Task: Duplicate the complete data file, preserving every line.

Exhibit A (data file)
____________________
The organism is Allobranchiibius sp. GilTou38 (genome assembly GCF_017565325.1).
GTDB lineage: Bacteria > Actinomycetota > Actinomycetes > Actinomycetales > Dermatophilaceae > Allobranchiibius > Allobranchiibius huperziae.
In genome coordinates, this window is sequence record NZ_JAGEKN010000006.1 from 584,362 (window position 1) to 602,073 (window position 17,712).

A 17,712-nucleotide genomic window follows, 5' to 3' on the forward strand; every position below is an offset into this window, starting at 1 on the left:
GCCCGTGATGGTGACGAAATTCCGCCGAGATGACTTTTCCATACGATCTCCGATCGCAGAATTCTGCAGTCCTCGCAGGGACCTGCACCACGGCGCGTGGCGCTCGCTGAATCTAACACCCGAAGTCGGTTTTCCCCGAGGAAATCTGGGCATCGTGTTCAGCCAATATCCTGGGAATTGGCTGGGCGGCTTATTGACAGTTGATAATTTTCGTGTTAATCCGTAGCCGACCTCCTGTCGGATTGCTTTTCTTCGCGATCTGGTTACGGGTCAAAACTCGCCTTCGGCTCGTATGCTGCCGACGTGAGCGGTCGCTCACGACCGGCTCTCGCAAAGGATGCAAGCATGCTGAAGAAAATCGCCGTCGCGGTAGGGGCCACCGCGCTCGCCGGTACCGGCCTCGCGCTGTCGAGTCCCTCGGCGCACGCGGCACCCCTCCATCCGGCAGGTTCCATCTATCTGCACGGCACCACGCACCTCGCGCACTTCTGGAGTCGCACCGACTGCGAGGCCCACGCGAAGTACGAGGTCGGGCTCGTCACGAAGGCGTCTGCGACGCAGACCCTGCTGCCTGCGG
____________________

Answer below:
The organism is Allobranchiibius sp. GilTou38 (genome assembly GCF_017565325.1).
GTDB lineage: Bacteria > Actinomycetota > Actinomycetes > Actinomycetales > Dermatophilaceae > Allobranchiibius > Allobranchiibius huperziae.
In genome coordinates, this window is sequence record NZ_JAGEKN010000006.1 from 584,362 (window position 1) to 602,073 (window position 17,712).

A 17,712-nucleotide genomic window follows, 5' to 3' on the forward strand; every position below is an offset into this window, starting at 1 on the left:
GCCCGTGATGGTGACGAAATTCCGCCGAGATGACTTTTCCATACGATCTCCGATCGCAGAATTCTGCAGTCCTCGCAGGGACCTGCACCACGGCGCGTGGCGCTCGCTGAATCTAACACCCGAAGTCGGTTTTCCCCGAGGAAATCTGGGCATCGTGTTCAGCCAATATCCTGGGAATTGGCTGGGCGGCTTATTGACAGTTGATAATTTTCGTGTTAATCCGTAGCCGACCTCCTGTCGGATTGCTTTTCTTCGCGATCTGGTTACGGGTCAAAACTCGCCTTCGGCTCGTATGCTGCCGACGTGAGCGGTCGCTCACGACCGGCTCTCGCAAAGGATGCAAGCATGCTGAAGAAAATCGCCGTCGCGGTAGGGGCCACCGCGCTCGCCGGTACCGGCCTCGCGCTGTCGAGTCCCTCGGCGCACGCGGCACCCCTCCATCCGGCAGGTTCCATCTATCTGCACGGCACCACGCACCTCGCGCACTTCTGGAGTCGCACCGACTGCGAGGCCCACGCGAAGTACGAGGTCGGGCTCGTCACGAAGGCGTCTGCGACGCAGACCCTGCTGCCTGCGG